It’s possible to be famous long past your lifetime on the strength of one piece. No one exemplifies that possibility as well as Meret Oppenheim, Swiss painter and sculptor of German birth, whose Object from 1936 is at the Museum of Modern Art. Here are her best known sculptures and short explanation about some of them.
Fur Covered Cup, Saucer, and Spoon, 1936
This Surrealist object was inspired by a conversation between Oppenheim and artists Pablo Picasso and Dora Maar at a Paris cafe. Admiring Oppenheim’s fur-covered bracelet, Picasso remarked that one could cover anything with fur, to which she replied, “Even this cup and saucer.” Soon after, when asked by André Breton, Surrealism’s leader, to participate in the first Surrealist exhibition dedicated to objects, Oppenheim bought a teacup, saucer, and spoon at a department store and covered them with the fur of a Chinese gazelle.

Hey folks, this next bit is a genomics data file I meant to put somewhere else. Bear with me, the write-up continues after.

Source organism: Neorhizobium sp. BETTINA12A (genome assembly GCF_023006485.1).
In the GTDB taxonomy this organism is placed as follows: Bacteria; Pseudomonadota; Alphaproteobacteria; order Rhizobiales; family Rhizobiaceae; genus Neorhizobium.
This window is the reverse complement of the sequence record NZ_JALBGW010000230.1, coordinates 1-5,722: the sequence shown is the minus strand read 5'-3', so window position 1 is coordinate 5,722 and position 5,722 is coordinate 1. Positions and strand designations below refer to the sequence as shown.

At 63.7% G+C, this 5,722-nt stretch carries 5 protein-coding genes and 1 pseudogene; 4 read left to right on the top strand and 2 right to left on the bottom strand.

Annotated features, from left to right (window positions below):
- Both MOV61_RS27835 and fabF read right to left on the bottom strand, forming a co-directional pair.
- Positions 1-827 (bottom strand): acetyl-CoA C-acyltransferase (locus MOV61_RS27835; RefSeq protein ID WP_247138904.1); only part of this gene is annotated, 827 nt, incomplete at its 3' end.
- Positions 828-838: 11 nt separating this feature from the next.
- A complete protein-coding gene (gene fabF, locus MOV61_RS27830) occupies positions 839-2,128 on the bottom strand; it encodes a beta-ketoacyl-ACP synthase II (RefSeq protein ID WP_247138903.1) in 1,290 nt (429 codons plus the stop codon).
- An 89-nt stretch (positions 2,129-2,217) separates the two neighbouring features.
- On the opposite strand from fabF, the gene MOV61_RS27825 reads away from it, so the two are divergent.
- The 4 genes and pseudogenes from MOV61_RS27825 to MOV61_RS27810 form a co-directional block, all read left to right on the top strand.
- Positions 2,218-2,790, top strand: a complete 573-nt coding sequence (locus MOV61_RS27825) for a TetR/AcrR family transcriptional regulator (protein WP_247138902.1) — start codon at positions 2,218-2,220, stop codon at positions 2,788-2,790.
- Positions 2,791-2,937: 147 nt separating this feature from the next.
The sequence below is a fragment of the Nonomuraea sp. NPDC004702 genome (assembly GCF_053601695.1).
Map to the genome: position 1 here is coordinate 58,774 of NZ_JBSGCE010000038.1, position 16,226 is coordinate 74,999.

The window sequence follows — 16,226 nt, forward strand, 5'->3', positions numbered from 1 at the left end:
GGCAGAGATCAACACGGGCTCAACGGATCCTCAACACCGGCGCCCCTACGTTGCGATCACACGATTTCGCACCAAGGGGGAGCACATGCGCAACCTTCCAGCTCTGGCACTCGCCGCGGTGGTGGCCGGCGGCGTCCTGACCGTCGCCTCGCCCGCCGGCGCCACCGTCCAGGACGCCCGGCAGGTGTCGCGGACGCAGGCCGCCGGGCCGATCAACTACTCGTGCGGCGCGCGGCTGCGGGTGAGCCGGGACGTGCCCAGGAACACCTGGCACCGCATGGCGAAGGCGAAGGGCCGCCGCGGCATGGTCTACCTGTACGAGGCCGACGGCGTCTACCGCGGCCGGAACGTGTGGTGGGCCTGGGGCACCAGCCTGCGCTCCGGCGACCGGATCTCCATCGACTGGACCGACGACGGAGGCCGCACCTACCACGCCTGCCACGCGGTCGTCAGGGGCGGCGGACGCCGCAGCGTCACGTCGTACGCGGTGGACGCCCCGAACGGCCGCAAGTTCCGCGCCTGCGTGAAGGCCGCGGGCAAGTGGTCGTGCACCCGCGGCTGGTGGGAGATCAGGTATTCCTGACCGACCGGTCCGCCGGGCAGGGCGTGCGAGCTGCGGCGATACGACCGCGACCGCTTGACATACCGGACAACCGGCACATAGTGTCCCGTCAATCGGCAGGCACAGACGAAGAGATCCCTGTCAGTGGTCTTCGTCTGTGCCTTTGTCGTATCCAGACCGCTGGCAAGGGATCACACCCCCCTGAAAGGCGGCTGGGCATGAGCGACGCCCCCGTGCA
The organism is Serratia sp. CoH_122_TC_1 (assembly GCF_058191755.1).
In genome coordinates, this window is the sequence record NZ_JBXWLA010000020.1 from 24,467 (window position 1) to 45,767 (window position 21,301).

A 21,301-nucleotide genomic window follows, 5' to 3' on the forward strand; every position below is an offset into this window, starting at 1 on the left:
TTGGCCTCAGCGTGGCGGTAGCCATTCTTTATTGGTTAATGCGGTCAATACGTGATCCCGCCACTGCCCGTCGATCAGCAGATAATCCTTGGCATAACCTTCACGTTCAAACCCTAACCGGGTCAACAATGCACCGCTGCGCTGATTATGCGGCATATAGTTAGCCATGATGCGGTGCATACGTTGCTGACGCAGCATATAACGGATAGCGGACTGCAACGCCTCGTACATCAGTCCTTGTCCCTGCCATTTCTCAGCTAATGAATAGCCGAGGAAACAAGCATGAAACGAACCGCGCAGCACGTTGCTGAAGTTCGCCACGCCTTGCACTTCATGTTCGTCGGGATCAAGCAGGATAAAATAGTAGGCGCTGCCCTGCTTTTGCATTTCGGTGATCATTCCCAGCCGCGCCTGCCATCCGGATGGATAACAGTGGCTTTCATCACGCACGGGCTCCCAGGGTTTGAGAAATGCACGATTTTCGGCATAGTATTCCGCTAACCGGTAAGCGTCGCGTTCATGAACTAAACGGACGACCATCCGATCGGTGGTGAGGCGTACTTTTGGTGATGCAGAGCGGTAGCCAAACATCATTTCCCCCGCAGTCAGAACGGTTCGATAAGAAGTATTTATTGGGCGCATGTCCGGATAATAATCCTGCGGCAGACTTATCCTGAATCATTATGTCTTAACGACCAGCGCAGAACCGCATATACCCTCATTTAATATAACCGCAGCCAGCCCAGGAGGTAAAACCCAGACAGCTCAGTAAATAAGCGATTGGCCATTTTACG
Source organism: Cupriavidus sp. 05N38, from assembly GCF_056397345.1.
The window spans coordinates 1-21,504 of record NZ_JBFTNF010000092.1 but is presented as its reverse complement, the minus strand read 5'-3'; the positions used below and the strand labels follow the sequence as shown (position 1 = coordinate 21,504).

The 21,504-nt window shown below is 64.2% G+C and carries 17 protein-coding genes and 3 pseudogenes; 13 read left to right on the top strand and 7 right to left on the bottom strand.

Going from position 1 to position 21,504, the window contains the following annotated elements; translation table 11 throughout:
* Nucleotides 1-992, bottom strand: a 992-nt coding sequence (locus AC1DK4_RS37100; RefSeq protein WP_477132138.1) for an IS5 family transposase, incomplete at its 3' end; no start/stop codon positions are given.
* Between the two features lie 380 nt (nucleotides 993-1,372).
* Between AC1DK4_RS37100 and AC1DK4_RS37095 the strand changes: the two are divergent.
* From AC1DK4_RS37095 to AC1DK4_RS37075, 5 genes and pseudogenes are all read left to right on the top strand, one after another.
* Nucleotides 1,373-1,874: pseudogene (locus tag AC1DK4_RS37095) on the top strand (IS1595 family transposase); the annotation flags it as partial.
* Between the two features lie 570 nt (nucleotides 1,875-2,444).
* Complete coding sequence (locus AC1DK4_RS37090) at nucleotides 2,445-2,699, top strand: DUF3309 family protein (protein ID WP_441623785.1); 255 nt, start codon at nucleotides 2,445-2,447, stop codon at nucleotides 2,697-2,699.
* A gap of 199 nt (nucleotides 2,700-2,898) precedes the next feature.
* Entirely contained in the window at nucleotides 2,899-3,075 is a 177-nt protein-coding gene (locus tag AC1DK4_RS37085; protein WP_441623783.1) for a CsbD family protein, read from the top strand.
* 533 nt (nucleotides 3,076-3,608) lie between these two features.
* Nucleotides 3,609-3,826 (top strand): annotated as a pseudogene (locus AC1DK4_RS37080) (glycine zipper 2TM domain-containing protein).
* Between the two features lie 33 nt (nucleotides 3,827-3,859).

Table With Bird Legs, 1939
Oppenheim’s table, like her tea cup touched on a nerve that was about the female. The legs of the table are slender bird’s legs. Choosing the subject of the table, where women serve tea or dinner, the table suggests an object of offering. The table becomes a delicate, erotic object of irony, humor, and beauty.
Fur-covered Ring, 1985
Ma Gouvernante – My Nurse – Mein Kindermädchen, 1936
In 1936 Oppenheim exhibited Ma Gouvernante made of a pair of shoes bound together on a platter in a position simulating that of a nude woman on her back with her legs spread and dressed with paper frills. The shoes caused as a lot of excitement. This pair of shoes was distroyed, but a new pair was made in 1967 when Moderna made an Oppenheim show.
Le couple, 1956
Das Ohr von Giacometti, 1933
Fur Gloves with Wooden Fingernails